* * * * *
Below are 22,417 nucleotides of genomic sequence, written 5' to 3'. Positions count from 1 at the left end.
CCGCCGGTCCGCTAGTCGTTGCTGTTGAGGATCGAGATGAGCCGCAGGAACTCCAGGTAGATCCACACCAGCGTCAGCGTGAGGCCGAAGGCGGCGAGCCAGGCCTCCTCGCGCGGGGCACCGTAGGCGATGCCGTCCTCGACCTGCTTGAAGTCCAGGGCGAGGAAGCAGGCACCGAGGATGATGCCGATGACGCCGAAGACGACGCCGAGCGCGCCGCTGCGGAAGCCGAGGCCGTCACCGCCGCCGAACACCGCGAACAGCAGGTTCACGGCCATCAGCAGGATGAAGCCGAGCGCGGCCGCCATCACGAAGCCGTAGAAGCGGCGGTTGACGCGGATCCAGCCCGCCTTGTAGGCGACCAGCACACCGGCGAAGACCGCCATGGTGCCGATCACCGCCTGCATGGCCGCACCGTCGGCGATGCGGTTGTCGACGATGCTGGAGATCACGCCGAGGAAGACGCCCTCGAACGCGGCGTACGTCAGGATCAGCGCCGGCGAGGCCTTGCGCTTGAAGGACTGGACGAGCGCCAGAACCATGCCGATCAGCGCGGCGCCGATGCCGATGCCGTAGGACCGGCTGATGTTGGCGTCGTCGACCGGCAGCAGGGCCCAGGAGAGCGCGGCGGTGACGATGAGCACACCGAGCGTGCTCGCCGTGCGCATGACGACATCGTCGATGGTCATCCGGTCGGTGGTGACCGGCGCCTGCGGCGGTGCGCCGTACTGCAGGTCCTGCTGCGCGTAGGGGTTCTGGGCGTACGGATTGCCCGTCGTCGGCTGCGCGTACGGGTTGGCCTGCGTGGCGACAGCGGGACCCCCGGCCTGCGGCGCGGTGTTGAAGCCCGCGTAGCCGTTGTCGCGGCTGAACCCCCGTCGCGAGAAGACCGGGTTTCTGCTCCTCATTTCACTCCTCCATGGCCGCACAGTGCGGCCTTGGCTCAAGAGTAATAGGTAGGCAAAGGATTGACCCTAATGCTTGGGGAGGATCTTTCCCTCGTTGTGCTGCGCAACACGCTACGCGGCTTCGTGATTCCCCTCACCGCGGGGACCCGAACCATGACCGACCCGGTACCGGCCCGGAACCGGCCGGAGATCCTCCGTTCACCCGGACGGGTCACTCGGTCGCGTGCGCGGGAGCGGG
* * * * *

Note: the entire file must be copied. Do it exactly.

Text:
Below are 22,417 nucleotides of genomic sequence, written 5' to 3'. Positions count from 1 at the left end.
CCGCCGGTCCGCTAGTCGTTGCTGTTGAGGATCGAGATGAGCCGCAGGAACTCCAGGTAGATCCACACCAGCGTCAGCGTGAGGCCGAAGGCGGCGAGCCAGGCCTCCTCGCGCGGGGCACCGTAGGCGATGCCGTCCTCGACCTGCTTGAAGTCCAGGGCGAGGAAGCAGGCACCGAGGATGATGCCGATGACGCCGAAGACGACGCCGAGCGCGCCGCTGCGGAAGCCGAGGCCGTCACCGCCGCCGAACACCGCGAACAGCAGGTTCACGGCCATCAGCAGGATGAAGCCGAGCGCGGCCGCCATCACGAAGCCGTAGAAGCGGCGGTTGACGCGGATCCAGCCCGCCTTGTAGGCGACCAGCACACCGGCGAAGACCGCCATGGTGCCGATCACCGCCTGCATGGCCGCACCGTCGGCGATGCGGTTGTCGACGATGCTGGAGATCACGCCGAGGAAGACGCCCTCGAACGCGGCGTACGTCAGGATCAGCGCCGGCGAGGCCTTGCGCTTGAAGGACTGGACGAGCGCCAGAACCATGCCGATCAGCGCGGCGCCGATGCCGATGCCGTAGGACCGGCTGATGTTGGCGTCGTCGACCGGCAGCAGGGCCCAGGAGAGCGCGGCGGTGACGATGAGCACACCGAGCGTGCTCGCCGTGCGCATGACGACATCGTCGATGGTCATCCGGTCGGTGGTGACCGGCGCCTGCGGCGGTGCGCCGTACTGCAGGTCCTGCTGCGCGTAGGGGTTCTGGGCGTACGGATTGCCCGTCGTCGGCTGCGCGTACGGGTTGGCCTGCGTGGCGACAGCGGGACCCCCGGCCTGCGGCGCGGTGTTGAAGCCCGCGTAGCCGTTGTCGCGGCTGAACCCCCGTCGCGAGAAGACCGGGTTTCTGCTCCTCATTTCACTCCTCCATGGCCGCACAGTGCGGCCTTGGCTCAAGAGTAATAGGTAGGCAAAGGATTGACCCTAATGCTTGGGGAGGATCTTTCCCTCGTTGTGCTGCGCAACACGCTACGCGGCTTCGTGATTCCCCTCACCGCGGGGACCCGAACCATGACCGACCCGGTACCGGCCCGGAACCGGCCGGAGATCCTCCGTTCACCCGGACGGGTCACTCGGTCGCGTGCGCGGGAGCGGG